Week Ending May 4, 2015

NEW:

Wunderkammer

 

1979 — Margaret Thatcher becomes Prime Minister of the United Kingdom

One of the most controversial British heads of state since King Charles I, Margaret Thatcher was 64 when she became Prime Minister, and had been in Parliament for twenty years. She rapidly became known for the strength of her convictions – which unfortunately included more than a few she’d developed after drinking the free market kool aid.

Margaret Thatcher would serve as Prime Minister until 1990, presiding over the privatisation of many government services and Britain’s successful prosecution of the Falklands War in 1982. Few world leaders have ever been as hated by the left, or as good at unintentionally recruiting for it.

Referenced in:
Prophets of Rage — Public Enemy

1868 — Tom Dula is hanged for murder

Tom Dula was a former Confederate soldier who was executed for the murder of one Laura Foster. However, there are a number of irregularities in the prosecution’s case, notably that although Laura was murdered in Wilkes County, North Carolina, Dula was tried, convicted, and hung in Statesville.

The evidence against Dula was almost entirely circumstantial: while he had threatened to kill whoever had infected him with the pox, it is not clear that he blamed Foster for this; and while he was found hiding out under an assumed name by the lynch mob, he clearly had reason to fear such a mob. Many of the details of the life of Tom Dula, nowadays better remembered as Tom Dooley from the folk songs about him, remain obscure – in no small part due to the inaccuracies of the folk songs.

Referenced in:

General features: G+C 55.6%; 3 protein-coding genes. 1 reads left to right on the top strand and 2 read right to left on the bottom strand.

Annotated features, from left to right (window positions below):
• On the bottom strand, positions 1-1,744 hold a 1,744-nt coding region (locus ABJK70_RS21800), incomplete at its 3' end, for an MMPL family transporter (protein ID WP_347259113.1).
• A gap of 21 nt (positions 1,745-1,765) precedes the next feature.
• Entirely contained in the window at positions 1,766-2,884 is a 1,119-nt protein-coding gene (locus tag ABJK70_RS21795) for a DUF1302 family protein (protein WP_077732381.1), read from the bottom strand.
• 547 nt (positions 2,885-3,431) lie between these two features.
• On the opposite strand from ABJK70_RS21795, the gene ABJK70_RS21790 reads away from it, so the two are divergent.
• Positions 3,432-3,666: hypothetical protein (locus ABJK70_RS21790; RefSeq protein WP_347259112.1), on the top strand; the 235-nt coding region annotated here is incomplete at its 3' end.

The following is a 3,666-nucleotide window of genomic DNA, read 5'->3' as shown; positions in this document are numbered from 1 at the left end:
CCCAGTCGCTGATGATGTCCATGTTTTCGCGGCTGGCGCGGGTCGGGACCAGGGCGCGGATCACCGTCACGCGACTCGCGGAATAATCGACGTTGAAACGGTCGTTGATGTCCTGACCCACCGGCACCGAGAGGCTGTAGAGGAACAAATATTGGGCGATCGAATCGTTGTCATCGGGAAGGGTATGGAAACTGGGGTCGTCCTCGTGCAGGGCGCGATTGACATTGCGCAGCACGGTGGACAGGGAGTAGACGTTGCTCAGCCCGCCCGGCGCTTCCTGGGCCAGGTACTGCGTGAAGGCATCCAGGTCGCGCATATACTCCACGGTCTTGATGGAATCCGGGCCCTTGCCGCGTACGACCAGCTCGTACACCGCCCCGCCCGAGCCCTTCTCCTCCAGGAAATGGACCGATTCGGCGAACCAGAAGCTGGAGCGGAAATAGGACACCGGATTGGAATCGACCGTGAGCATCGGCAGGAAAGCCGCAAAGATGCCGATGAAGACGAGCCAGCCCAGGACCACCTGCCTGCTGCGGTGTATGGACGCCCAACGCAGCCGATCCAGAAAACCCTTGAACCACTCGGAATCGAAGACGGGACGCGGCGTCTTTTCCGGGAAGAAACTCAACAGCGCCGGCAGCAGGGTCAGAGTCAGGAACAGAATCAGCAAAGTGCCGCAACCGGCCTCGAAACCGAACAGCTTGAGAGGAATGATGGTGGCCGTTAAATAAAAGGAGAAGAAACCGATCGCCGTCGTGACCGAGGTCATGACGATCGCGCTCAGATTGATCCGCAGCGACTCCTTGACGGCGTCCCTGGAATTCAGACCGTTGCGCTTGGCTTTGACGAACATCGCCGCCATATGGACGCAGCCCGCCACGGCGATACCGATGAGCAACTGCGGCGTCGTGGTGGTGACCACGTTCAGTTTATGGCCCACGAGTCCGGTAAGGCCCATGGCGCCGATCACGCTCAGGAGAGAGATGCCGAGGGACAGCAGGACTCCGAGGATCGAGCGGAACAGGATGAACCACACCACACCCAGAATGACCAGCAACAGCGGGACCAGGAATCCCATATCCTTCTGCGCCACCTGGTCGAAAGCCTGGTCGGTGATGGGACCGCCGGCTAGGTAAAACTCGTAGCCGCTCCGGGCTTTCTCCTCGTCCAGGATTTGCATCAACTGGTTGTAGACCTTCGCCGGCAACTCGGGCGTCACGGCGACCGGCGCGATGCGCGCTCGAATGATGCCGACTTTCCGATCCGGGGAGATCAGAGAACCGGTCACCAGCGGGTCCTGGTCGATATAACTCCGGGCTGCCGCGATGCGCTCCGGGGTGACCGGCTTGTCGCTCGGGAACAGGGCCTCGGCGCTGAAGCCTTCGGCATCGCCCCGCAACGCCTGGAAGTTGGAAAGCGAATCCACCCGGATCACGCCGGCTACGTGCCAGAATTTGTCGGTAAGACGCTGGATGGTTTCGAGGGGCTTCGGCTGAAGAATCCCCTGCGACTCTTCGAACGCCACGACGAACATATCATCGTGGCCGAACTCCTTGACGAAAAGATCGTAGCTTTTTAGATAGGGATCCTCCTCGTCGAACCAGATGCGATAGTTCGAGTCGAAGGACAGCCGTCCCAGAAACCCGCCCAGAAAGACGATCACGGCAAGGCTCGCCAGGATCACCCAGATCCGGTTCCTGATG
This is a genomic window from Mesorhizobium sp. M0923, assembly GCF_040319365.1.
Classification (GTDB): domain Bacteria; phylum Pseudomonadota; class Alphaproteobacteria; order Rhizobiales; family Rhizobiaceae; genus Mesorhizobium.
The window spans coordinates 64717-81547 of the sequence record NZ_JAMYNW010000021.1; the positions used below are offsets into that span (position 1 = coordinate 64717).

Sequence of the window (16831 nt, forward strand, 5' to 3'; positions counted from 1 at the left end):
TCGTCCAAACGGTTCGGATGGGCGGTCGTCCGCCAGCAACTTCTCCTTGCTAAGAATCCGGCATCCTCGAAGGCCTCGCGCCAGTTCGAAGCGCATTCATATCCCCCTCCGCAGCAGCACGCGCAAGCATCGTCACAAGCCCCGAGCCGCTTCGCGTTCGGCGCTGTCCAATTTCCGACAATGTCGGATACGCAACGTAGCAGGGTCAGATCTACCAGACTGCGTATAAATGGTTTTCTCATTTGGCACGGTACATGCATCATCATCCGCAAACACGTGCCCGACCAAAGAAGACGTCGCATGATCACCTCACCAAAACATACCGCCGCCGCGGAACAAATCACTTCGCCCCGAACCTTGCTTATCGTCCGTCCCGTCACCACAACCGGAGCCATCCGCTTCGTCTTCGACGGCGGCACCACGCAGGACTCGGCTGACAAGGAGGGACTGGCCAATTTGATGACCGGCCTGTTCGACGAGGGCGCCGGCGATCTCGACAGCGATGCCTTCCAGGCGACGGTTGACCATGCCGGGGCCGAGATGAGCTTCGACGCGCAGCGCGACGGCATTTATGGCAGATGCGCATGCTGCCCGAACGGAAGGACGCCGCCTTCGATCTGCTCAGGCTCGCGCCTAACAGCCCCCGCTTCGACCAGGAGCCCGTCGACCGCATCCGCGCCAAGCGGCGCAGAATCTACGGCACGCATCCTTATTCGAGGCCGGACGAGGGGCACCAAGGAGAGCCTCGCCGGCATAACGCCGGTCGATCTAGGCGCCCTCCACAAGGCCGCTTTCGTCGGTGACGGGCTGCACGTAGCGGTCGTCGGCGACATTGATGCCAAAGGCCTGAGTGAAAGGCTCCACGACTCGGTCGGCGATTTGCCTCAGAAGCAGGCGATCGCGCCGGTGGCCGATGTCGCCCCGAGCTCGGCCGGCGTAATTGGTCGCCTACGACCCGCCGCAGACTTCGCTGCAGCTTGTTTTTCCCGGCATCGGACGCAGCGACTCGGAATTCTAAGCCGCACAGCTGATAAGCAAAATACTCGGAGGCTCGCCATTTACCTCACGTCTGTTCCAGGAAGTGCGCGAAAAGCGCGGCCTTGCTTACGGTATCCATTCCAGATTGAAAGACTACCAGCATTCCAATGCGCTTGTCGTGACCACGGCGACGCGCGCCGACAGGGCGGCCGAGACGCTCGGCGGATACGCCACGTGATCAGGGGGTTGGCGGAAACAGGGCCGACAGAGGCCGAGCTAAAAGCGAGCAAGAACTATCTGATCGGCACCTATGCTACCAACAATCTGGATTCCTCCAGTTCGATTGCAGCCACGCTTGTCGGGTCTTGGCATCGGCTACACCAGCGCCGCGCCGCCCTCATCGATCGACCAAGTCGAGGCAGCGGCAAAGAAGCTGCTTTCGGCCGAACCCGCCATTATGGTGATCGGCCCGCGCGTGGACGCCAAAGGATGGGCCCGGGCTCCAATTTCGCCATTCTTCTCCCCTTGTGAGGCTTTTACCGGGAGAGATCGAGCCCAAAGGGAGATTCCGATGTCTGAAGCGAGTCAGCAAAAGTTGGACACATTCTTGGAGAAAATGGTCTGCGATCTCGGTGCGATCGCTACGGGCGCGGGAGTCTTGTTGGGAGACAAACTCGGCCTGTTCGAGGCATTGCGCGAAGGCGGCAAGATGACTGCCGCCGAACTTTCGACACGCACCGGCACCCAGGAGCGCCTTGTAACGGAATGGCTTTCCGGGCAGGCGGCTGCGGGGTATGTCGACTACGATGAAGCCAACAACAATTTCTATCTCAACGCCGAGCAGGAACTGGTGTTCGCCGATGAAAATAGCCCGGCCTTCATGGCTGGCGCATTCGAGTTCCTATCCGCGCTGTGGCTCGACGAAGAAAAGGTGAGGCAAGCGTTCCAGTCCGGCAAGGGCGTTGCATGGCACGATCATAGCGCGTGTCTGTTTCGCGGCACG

Tom Dooley — Neil Young

1919 — Sir Frank Crisp dies of old age

Sir Frank Crisp was an English lawyer and microscopist. He was an enthusiastic member of the Royal Microscopical Society, generous in his support of the Society: he donated furniture, books and instruments in addition to his work on technical publications.

Professionally, he worked as a solicitor, acting in many important commercial contracts. He counted several foreign railroad companies and the Imperial Japanese Navy among his clients, and drew up the contract for the cutting of the Cullinan diamond. In 1875, he bought Friar Park in Henley-on-Thames, where he entertained the great and the good. He was a keen horticulturalist and developed spectacular public gardens there, including an alpine garden featuring a 20-foot (6-metre) replica of the Matterhorn. He published an exhaustive survey of medieval gardening titled “Mediaeval Gardens”, and received his baronetcy in 1913 for services as legal advisor to the Liberal Party. Crisp died on April 29, 1919.

Referenced in:
Ballad of Sir Frankie Crisp – George Harrison

1965 — US Marines occupy Santo Domingo

The Dominican Civil War was not even a week old before Lyndon Johnson decided that it posed a threat to US interests (to be fair to Johnson, the Cuban Missile Crisis was only three years earlier, and Johnson was worried that ‘another Cuba’ was about to form). The US Marines landed near Santo Domingo (the capital of the Dominican Republic) on April 28, and had captured the city within a day or so – the Constitutionalist forces surrendered the city on the following day.

The Dominican Civil War dragged on until September, and American forces remained in occupation until July of the following year, when somebody the US liked could be elected.

Referenced in:
Send The Marines — Tom Lehrer